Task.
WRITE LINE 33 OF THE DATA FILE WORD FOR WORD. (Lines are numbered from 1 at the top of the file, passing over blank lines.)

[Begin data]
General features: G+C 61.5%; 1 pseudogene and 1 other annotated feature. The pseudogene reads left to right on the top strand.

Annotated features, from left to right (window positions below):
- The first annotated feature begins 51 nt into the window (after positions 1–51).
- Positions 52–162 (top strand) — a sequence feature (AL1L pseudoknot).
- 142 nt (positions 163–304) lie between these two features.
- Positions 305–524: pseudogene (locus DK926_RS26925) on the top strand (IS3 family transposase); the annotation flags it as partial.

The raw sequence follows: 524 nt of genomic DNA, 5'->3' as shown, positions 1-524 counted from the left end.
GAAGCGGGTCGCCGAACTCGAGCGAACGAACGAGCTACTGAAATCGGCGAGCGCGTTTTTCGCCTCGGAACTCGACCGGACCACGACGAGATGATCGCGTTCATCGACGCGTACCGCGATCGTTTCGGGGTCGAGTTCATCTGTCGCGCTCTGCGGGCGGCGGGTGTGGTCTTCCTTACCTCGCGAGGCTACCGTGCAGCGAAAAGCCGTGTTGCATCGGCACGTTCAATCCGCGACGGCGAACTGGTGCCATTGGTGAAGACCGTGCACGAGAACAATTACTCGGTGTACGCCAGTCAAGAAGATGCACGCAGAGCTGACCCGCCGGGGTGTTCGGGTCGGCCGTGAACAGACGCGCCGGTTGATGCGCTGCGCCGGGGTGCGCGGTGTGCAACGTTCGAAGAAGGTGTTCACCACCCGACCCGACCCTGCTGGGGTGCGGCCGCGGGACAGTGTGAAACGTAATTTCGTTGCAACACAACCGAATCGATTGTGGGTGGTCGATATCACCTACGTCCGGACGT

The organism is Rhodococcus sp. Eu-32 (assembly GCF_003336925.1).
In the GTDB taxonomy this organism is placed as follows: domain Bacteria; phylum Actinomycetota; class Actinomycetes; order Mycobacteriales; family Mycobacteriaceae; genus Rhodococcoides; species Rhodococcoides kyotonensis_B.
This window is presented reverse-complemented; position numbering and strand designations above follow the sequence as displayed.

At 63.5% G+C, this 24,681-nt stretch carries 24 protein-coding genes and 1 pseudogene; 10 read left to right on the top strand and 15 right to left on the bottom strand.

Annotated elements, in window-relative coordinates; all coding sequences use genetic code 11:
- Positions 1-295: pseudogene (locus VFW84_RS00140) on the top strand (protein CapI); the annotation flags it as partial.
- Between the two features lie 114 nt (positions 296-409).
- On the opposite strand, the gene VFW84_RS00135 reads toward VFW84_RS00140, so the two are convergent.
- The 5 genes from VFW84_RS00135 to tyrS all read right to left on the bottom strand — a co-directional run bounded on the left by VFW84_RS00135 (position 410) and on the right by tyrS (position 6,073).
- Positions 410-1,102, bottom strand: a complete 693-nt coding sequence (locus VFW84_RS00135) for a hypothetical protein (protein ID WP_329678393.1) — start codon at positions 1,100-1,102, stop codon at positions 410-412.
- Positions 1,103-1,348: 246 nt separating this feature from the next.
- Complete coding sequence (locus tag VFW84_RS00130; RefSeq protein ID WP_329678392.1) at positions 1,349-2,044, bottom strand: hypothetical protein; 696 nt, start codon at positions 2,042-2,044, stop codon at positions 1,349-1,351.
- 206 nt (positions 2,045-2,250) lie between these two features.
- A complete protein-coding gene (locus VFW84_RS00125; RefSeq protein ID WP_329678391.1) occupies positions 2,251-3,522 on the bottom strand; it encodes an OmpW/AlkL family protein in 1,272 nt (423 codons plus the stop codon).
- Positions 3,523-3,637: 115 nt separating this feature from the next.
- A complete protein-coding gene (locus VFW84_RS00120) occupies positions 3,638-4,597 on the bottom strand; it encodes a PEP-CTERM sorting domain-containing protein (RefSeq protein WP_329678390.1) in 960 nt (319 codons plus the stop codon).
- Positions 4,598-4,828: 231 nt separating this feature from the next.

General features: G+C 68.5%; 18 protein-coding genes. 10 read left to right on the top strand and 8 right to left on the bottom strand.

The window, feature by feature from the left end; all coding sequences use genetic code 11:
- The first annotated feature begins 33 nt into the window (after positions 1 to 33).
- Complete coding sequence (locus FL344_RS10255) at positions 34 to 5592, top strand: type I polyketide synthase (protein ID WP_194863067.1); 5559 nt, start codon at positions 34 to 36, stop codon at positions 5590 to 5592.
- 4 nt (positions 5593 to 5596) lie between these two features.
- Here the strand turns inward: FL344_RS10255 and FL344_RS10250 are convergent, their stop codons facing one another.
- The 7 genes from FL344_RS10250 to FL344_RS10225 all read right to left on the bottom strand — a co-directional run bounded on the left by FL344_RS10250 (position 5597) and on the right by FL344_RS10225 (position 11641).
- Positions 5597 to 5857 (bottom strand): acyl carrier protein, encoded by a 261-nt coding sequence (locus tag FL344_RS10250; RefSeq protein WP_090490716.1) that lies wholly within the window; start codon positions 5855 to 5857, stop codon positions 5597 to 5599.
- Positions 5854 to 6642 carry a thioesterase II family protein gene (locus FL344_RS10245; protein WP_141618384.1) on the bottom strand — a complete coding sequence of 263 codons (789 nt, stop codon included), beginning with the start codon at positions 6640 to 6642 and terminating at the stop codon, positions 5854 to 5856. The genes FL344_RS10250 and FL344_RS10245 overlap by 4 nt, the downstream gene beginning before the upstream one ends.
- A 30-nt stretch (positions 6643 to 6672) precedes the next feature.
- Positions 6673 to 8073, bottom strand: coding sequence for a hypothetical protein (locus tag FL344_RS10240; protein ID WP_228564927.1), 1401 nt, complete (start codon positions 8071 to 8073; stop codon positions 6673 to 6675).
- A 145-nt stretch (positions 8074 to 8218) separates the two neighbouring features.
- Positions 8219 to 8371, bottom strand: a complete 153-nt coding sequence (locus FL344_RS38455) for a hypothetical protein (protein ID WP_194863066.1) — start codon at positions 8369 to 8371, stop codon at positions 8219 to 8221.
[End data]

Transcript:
- Positions 5597 to 5857 (bottom strand): acyl carrier protein, encoded by a 261-nt coding sequence (locus tag FL344_RS10250; RefSeq protein WP_090490716.1) that lies wholly within the window; start codon positions 5855 to 5857, stop codon positions 5597 to 5599.